Monday 18 November 2013

When solo practitioners file their own patent applications, can crowd-sourcing be far behind?

This article is penned by Michael Factor but posted by me.

Being small is OK, but let's not be small-minded. In one of the LinkedIn groups to which I belong, a sole practitioner has posted an ambitious item about trying to raise money by crowd-sourcing for filing patents on his own ideas.

The posting is reproduced below:

Crowdfunding to Cover the Costs of Filing Patent Applications

L. Jon Lindsay Solo Patent Attorney
Has anyone tried using crowdfunding to cover the costs of filing patent applications? Crowdfunding includes sites like Kickstarter, Indiegogo, RocketHub and lots of others.

If you tried it, did it work? If you didn't try it, why not? What worked? What didn't work? What's the best approach to it? What's the best crowdfunding site for patent applications, if any?

I started some crowdfunding campaigns to cover my patent application costs. And I was wondering if anyone had any advice. My campaigns are at:

Indiegogo -
Peerbackers -
RocketHub -

My Kickstarter campaign hasn't been approved yet.

Any comments or advice would be appreciated. Thanks.

I’m creating a new TV show genre utilizing virtual reality technology for all new fun and exciting TV viewing.
Jon's original post can be accessed here

We can assume that the solo patent attorney in question is not charging himself to draft and file these applications. He is only laying out the filing fees. And let's put aside the issues of the patentability of TV genres and whether a request for crowdsourcing is a preliminary disclosure. But here's a problem: if any patent attorney/inventor believes in his product, the only reason for him not to pay the small entity filing fees is that he can't afford to, which would be a worrying scenario for any patent attorney with many years' experience.

Having followed the links to crowd-funding, it seems to me that there's another problem.  If crowd-funding hasn't done the trick in the two years since original filing of the first application, and it hasn't produced enough seed money, why should anyone expect that this method will be any more successful in future?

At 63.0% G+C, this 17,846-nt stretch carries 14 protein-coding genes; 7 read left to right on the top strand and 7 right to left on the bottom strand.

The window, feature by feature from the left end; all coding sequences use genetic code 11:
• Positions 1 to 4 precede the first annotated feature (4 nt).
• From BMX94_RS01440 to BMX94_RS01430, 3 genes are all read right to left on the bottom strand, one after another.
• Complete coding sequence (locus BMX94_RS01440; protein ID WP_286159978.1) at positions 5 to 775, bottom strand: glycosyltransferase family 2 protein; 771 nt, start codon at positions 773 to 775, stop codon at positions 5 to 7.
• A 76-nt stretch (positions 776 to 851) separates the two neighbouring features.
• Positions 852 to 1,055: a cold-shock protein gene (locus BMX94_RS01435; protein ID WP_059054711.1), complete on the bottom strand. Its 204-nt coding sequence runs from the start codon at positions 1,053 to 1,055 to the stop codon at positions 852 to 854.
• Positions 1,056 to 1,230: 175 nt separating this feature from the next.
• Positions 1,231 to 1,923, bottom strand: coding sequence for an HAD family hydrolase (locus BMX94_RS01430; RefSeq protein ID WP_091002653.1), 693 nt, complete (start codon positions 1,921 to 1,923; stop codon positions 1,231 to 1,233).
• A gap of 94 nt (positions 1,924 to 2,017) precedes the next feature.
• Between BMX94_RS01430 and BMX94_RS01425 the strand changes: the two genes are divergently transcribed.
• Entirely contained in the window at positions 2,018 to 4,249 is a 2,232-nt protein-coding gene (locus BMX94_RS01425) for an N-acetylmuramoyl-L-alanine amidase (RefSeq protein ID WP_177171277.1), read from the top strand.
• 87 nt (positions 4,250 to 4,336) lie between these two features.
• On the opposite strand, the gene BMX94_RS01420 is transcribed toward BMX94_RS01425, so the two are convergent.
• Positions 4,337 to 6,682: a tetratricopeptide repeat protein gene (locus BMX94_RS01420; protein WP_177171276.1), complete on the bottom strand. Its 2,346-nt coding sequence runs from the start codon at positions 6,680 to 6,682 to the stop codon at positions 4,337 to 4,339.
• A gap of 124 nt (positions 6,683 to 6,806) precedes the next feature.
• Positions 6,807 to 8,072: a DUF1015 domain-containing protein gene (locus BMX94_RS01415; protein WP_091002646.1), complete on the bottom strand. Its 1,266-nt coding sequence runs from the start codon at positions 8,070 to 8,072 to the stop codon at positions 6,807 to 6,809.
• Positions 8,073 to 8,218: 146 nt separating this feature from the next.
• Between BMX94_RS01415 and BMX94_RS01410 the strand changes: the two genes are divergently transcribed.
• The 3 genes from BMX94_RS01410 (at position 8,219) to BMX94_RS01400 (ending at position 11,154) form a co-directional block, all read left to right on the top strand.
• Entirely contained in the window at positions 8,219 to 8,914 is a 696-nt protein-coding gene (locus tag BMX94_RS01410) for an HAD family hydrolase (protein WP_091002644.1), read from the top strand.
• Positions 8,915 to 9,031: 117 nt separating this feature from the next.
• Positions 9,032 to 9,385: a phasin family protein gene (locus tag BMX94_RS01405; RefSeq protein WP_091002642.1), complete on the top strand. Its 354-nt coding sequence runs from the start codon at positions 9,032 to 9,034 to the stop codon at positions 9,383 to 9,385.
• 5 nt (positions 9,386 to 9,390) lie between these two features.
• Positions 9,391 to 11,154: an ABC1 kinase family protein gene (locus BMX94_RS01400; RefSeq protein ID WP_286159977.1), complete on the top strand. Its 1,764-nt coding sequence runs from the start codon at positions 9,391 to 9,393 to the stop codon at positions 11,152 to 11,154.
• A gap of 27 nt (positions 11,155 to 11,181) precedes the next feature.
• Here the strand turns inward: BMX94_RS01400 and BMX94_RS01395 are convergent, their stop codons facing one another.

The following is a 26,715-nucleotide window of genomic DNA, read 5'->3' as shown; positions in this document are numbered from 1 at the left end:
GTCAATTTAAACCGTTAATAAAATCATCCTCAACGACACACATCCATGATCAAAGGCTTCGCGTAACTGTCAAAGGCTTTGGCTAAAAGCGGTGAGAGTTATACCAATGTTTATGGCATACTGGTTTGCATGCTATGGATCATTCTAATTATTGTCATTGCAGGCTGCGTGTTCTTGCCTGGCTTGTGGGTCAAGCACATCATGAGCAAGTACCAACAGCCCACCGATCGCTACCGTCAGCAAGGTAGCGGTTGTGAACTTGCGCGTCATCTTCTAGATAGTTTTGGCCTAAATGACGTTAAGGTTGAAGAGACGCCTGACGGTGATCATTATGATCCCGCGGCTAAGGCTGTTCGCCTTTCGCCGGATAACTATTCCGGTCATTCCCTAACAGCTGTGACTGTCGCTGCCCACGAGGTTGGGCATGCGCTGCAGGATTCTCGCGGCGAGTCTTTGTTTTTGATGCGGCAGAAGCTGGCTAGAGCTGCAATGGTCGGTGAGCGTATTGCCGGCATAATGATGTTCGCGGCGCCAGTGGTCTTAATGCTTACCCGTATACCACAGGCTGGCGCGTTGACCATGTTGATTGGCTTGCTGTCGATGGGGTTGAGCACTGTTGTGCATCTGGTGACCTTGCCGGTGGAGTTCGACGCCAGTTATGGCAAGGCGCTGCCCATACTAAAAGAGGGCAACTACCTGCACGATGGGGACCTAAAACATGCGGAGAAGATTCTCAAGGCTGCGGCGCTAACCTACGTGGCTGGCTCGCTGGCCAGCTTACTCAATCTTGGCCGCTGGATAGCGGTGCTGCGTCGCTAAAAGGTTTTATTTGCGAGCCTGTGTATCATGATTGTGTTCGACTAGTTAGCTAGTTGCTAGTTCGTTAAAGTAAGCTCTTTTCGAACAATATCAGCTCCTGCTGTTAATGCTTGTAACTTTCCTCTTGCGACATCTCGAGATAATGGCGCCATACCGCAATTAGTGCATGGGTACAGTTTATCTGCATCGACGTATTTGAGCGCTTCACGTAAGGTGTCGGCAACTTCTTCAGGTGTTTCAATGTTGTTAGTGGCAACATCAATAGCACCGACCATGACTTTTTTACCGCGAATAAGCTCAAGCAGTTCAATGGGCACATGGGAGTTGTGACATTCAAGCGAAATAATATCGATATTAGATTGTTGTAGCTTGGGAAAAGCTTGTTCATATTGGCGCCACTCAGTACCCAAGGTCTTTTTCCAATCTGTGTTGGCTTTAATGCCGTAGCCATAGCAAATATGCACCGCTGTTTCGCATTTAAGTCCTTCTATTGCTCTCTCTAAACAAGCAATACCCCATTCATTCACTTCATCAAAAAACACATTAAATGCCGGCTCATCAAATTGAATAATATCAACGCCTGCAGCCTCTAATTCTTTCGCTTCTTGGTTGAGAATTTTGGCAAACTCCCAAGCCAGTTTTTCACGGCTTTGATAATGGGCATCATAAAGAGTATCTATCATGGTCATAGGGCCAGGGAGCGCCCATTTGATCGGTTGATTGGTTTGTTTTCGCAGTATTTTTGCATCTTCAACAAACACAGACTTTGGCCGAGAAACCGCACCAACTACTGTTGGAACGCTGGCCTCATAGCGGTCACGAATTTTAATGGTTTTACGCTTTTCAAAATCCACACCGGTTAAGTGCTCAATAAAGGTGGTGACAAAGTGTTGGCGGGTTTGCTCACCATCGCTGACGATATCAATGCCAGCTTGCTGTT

Finally, I know that some of us are more successful than others and times are hard -- but I would advise any professional to take the path of caution before venturing on to a patent forum and telling his or her peers that he believes in his own ideas, that he is happy to write up patent applications, but won't put up the filing fees himself and may be depending on the wisdom of the crowd when seeking to sell the product to interested parties. 


  1. Gamecaster is a similar operational business that found the world of European patents too expensive to game see here so maybe its not for European money

  2. A crowdfunding campaign can also be used to attract future customers and so one should not just look at the immediate financial gain. I suspect in the future a crowdfunding campaign will be used in parallel on all sorts of projects as a way of publicising and also allowing people to participate. If someone was building a new bridge over the Thames it would be nice to chip in a little bit of money and feel one has contributed.

  3. Hi Suleman, Joanna lumley and Boris are just waiting for your chip here for the Charity or here for TFL consultation